The real marquee event of the evening is the women’s all-around gymnastics final, an event that, with all the rhinestones , heavy makeup, and the shimmying about to bad pop music, feels like a really sadistic beauty pageant. Gymnastics is easily the most sadistic sport in the summer games, and this its most brutal event, essentially a televised death match to determine the best female gymnast in the world. The competition begins with a pointless and overwrought montage, narrated by 2008 all-around champ Nastia Liukin, who warns Douglas and Raisman about the “two Russian stars that could take it all away from you.” Like the profiles of Ervin and Soni, the video serves no apparent purpose; it’s about as useful and as appealing as a trailer for a movie you’re already watching.

I know from the beginning that the truly miniature Gabby Douglas is the winner, but NBC makes it abundantly obvious to anyone with a brain it’s a four-way race between her, Viktoria Komova, Aliya Mustafina, and Aly Raisman. (They throw Deng Linlin into the mix every now and then just to throw us off the scent, but they’re not fooling anyone.) Douglas takes the lead in the very first rotation, and proceeds to deliver near-perfect routines on each apparatus. It’s amazing to watch this tiny little person compete with such resolve and intensity, but Douglas’ composure, though admirable, also makes her victory seem inevitable. There’s not a terrible amount of suspense, except when Mustafina and Raisman tie for third, but there is a fair amount of drama, mostly thanks to the tempestuous Russians.

Thank god for them, with their brooding, fiery personalities, tendency to break down into sobbing fits, and apparent willingness to embody a pernicious cultural stereotype. Last night, Stephen Colbert joked that gymnastics is all about “making little foreign girls cry.” He was joking (duh), but I tend to think he’s right, at least in terms of how the media covers the sport—by gleefully scrutinizing very young women. At the same time, I also find myself getting very annoyed by the patronizing way the commentators talk about these athletes, especially Gabby Douglas. Listening to Costas wax rhapsodic about her beaming smile for the billionth time, I sanp: Yes, she’s intensely adorable, but she’s also a fucking bad ass. Could you stop talking about her like she’s a puppy? Then there’s the insistence on instantly historicizing Douglas’ victory. As the broadcast winds down, Costas notes that she’s the first African-American woman to win the all-around title and predicts her victory will inspire other young African-Americans to pursue gymnastics. It’s all very true, of course, but it also feels like another rush to turn an individual triumph into a sweeping historical one. Just let the girl enjoy her gold medal, Bob. The prognostication can wait until tomorrow. (Speaking of which: During an ad break, there's a preview for a special report about the 1996 women's gymnastics team which will air during Friday's primetime broadcast. NBC would rather air clips of old Olympic games rather than the current ones, that's how obsessed they are with "history-making moments.")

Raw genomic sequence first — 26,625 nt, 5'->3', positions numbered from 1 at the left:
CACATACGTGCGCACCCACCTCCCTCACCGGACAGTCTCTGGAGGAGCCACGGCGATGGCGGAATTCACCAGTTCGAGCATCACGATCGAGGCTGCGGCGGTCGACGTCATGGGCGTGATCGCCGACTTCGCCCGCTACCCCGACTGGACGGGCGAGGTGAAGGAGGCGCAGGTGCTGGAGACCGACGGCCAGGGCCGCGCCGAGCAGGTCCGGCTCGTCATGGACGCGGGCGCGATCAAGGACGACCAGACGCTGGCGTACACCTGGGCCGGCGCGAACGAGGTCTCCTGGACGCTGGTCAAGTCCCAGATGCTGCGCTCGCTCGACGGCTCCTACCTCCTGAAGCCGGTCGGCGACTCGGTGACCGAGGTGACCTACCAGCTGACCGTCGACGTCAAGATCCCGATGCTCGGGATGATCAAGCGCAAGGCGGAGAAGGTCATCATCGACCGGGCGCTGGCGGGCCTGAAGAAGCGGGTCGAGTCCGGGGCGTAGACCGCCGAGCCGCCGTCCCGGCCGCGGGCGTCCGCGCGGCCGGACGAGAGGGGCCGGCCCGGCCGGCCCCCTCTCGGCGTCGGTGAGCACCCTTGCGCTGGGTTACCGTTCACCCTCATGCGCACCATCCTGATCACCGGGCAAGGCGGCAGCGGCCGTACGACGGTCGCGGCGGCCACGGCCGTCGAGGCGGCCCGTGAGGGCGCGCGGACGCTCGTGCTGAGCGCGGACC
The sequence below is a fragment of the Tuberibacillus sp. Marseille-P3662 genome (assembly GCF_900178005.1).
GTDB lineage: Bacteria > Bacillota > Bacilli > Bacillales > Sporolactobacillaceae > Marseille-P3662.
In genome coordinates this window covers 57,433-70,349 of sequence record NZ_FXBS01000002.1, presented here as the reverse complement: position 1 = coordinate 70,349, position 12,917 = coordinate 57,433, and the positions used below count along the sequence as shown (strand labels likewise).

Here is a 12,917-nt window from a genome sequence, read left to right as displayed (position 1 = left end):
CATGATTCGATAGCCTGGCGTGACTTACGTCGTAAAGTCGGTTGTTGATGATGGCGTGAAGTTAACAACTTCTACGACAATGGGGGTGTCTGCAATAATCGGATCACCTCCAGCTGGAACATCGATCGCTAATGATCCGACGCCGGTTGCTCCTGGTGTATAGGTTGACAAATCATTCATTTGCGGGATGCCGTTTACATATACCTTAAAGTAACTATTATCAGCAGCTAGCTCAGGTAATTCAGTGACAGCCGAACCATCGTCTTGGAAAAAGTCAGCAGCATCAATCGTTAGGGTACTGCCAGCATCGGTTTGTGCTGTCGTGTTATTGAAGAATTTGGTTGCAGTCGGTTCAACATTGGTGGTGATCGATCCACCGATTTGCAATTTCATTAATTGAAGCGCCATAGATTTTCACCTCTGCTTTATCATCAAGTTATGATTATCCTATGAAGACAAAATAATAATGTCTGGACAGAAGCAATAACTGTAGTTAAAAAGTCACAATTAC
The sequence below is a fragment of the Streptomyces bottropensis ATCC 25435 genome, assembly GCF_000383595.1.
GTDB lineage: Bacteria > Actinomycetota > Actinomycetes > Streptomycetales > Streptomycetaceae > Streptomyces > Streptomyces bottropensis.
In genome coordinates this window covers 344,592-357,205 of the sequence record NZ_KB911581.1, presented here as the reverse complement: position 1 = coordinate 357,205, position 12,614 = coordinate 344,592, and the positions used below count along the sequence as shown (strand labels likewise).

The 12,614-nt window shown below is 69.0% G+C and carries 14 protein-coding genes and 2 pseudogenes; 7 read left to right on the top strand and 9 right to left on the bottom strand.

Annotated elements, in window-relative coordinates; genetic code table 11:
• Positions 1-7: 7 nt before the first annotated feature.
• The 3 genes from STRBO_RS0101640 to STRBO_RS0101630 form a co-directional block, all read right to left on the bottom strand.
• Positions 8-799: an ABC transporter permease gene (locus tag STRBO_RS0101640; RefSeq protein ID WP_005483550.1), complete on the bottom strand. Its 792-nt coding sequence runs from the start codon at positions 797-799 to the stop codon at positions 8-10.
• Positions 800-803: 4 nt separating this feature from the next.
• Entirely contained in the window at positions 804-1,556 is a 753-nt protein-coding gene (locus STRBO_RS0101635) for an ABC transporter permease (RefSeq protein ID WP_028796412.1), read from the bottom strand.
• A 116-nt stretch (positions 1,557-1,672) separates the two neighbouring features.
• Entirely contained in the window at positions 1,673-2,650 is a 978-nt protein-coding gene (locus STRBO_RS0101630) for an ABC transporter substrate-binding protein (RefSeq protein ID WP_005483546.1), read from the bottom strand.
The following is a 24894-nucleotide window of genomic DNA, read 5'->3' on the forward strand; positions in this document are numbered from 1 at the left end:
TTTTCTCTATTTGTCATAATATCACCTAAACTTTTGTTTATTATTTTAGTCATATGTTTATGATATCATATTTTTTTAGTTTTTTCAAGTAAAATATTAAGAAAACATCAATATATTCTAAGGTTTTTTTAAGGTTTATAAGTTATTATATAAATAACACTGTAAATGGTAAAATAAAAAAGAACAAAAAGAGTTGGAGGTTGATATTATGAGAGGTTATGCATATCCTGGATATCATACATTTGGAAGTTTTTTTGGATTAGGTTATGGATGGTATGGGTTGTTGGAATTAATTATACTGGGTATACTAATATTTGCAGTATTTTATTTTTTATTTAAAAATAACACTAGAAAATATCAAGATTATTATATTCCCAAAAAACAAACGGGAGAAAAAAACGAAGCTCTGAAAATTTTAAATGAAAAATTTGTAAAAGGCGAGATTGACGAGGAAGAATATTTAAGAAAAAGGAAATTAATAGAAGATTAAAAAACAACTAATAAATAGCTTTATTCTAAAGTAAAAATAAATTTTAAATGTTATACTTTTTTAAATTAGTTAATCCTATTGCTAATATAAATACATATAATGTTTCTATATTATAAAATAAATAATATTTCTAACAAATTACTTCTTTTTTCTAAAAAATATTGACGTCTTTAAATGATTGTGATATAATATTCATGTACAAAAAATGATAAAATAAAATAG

The night isn’t only about gymnastics and swimming, though it feels that way. The program begins with the final of the women’s eight. Rowing is a great sport for last-minute comebacks, and for a second there it looks like the Canadian crew might catch up on the Americans, but nope. It’s anticlimactic, but the whole scene is enjoyable to watch, especially the spectators peddling along to keep up with the race on their bikes. It also strikes me that rowing is one of the most deceptive sports there is: It looks so smooth and synchronized, but it’s sheer hell when you’re pulling on those oars. In the first hour, there’s also a seemingly interminable men’s volleyball match between Brazil and the United States, which despite my professional obligation, I simply can’t bring myself to care about, except to say that the American team consists entirely of tall, chiseled men and could easily be confused for a Romney family reunion. Also, the US wins. That automatically makes it interesting, right?